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Commander Dante 2

This is my second Dante conversion. The client requested a close remake of my original, but I wanted to change the base to something a little less bland. One of the difficulties in trying to replicate a conversion or sculpt is that you just can’t make it exactly the same, there are going to be differences, sometimes those differences will be improvements and sometimes not. I think with this particular conversion the sculpting on the body worked out better than before, it definitely looks cleaner and sharper.


Whilst the power axe and jump pack are satisfactory they aren’t as good as the original. My first Dante’s jump pack was pieced together from single engine finecast jump packs and although a lot tougher to do, ultimately turned out better for it.

To make the body itself I essentially just chopped up a finecast Dante. The torso uses the midection from Dante and the top of a regular plastic power armour torso, which is then sculpted over. The legs were separated into upper, lower and feet, and then pinned back together with brass wire into the pose I wanted.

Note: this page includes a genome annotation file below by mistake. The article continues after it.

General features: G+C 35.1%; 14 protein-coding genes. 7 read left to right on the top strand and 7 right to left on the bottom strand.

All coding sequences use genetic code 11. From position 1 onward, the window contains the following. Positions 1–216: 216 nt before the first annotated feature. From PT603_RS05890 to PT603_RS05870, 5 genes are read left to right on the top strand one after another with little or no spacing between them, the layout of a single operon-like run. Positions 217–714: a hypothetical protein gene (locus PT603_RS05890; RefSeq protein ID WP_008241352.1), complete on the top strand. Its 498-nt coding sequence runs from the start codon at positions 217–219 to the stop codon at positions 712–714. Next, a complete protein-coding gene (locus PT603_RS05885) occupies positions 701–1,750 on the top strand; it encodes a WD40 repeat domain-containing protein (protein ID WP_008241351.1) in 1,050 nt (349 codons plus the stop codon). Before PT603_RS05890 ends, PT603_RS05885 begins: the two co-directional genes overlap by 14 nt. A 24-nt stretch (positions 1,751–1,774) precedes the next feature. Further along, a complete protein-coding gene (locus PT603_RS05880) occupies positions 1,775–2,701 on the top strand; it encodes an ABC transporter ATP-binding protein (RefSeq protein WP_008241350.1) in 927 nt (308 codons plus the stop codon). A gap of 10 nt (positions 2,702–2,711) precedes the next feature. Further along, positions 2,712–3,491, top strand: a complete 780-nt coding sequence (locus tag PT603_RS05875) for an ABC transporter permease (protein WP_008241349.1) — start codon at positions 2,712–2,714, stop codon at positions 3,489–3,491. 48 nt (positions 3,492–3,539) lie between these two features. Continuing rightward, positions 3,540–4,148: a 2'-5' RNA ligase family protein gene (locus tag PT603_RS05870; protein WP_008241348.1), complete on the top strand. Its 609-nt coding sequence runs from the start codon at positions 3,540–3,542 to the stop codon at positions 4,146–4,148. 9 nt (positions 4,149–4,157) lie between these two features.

To give the model the impression of him floating in front of the terrain on the base required that a small amount of bare wire be visible. It’s a bit of a trade-off but one I personally don’t mind. As with the original I used a length of spring steel to attach him to the base. Not only is it really strong wire, it’s springy quality means it won’t get bent out of shape when being handled. I embedded the wire from the bottom of the base through the ruins, into the bottom of the foot and right up through the model and eventually pinning the head.

With the base on the original I had a specific idea to have this figure slightly floating above the base and when viewed from the front the base itself would form a sort of V-shape under the feet of the model. I wanted to do the same here but this time with imperial ruins, largely because I need to expand my repetoire of basing materials and styles (I tend to neglect the base work on a lot of my models and it’s something I want to address).

Although not intended to be a truescale conversion the model is certainly above standard height. Even when stood next to regular Space Marine models the height difference isn’t a noticeable issue, probably because the legs are still slim compared to my scaled up Space Marines.

September 25, 2016

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